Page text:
There's A Feeling I Get When I Look To The West

A team can't live by short passes alone, you say? Alex Smith disagrees. (Photo by Jed Jacobsohn/Getty Images)

And it's the feeling that. . .well, I've seen something like this before.

I didn't think I'd spark quite so much debate when I pointed out the proficiency of Christian Ponder in the early portion of this NFL season. But, as of now, we're at 577 comments, and we've even gotten a couple of interesting FanPosts out of it. (Yes, I will put the counter-point to the original FanPost on the front page tomorrow. . .I think both sides of the debate need to be heard.) However, after reading a piece from Sam Monson of Pro Football Focus that found its way to 1500 ESPN earlier today, I can't help but think that maybe the Vikings have a pretty sound offensive philosophy thus far.

Our opponents this weekend, the San Francisco 49ers, have a maligned. . .or, more accurately, formerly maligned. . .quarterback of their own in Alex Smith. Smith was taken #1 overall in the 2005 NFL Draft, and had a rough first few years in San Francisco when the Niners were changing offensive coordinators or coaches or something nearly every season. But now, in his seventh NFL season, he appears to have really turned the corner.

Here's a comparison between Smith and Ponder through the first two weeks of this season.

Attempts Completions Comp. Pct. Yards Yards/Att Touchdowns Interceptions Rating
Alex Smith 57 40 70.2 437 7.7 4 0 115.9
Christian Ponder 62 47 75.8 515 8.3 2 0 110.6


But the one thing from Monson's article that I found sort of amazing is this. . .of Smith's 57 pass attempts, guess how many of them traveled 20 yards in the air or more?

The answer is. . .two. (With one completion.)

Now, both Smith and Ponder have athletically gifted tight ends to take advantage of in Vernon Davis (who scares the heck out of me more than any other 49er this week) and Kyle Rudolph. And yes, Ponder does have Percy Harvin to get the ball to. But look at the rest of the wide receiver corps for both of these teams.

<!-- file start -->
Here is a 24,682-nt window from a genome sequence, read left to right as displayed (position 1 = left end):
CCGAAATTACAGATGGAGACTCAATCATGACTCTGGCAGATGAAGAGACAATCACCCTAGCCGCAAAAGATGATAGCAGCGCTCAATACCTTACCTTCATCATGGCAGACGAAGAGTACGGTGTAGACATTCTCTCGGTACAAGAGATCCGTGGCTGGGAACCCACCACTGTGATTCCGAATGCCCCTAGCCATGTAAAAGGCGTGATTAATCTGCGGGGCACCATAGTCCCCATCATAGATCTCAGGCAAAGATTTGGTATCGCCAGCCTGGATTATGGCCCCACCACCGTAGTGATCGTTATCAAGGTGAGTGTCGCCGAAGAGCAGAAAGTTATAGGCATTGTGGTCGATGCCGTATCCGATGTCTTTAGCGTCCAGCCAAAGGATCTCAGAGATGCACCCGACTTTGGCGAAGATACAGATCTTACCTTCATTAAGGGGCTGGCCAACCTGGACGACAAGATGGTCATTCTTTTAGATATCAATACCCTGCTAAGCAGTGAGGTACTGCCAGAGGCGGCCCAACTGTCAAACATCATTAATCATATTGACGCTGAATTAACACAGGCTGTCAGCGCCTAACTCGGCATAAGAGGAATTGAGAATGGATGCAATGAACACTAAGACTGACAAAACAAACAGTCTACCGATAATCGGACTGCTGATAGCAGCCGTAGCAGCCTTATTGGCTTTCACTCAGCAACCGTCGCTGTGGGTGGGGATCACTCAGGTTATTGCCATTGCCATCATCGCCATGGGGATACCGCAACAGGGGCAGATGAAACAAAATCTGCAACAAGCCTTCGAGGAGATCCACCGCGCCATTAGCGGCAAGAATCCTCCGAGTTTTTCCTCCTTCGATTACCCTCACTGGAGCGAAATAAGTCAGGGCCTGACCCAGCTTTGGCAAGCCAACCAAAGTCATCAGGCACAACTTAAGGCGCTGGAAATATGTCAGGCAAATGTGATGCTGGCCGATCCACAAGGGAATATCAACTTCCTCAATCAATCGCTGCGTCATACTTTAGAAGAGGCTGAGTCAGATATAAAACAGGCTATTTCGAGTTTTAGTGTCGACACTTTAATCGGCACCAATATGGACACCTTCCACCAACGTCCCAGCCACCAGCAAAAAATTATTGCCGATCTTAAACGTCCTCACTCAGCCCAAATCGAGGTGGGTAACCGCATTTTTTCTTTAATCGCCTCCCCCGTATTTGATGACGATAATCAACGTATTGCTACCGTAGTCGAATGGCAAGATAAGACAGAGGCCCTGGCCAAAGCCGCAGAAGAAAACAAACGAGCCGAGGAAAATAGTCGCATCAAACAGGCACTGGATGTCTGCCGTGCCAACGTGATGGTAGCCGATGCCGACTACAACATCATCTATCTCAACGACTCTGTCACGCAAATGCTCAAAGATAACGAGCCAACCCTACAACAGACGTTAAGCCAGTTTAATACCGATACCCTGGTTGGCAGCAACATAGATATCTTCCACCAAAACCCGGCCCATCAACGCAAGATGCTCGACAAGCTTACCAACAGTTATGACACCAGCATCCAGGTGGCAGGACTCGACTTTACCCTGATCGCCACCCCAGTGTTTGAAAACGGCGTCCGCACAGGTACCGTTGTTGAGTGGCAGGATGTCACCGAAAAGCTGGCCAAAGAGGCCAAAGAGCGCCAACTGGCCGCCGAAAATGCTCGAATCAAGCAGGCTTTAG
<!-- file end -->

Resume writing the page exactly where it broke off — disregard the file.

The 49ers have Michael Crabtree, Mario Manningham, and Randy Moss (among others). You would think that they would have many more opportunities to get the ball down the field than the Minnesota Vikings have through the first two games. (Incidentally, I'm not the only one noticing that Minnesota's vertical passing game isn't there because nobody is getting open.)

Yet they haven't. . .San Francisco's longest pass play of the season thus far covered 29 yards, just like Minnesota's longest pass play of the season.

I understand that the Niners' defense is light years better than Minnesota's at pretty much every position. . .really, it isn't even close. But as far as an offensive philosophy is concerned, there's something to be said for taking what the defense gives you. Smith hasn't thrown an interception since Week 12 of last season, including the playoffs, and the Niners as a whole had a ridiculous +28 takeaway/giveaway ratio in 2011. You don't get that with your quarterback taking ridiculous chances and forcing passes that simply aren't there.

Chucking it deep simply for the sake of chucking it deep isn't the answer for the Minnesota offense. Ponder, like Smith, is being told to take what the opposing defense is giving him, and he's doing just that. The only thing that's going to aid the Vikings' deep passing game at this point is a personnel upgrade. The team will get Jerome Simpson back after this weekend, but this is probably going to be a long-term, ongoing project for the Vikings' roster rather than something that can be patched up with scotch tape and chicken wire.

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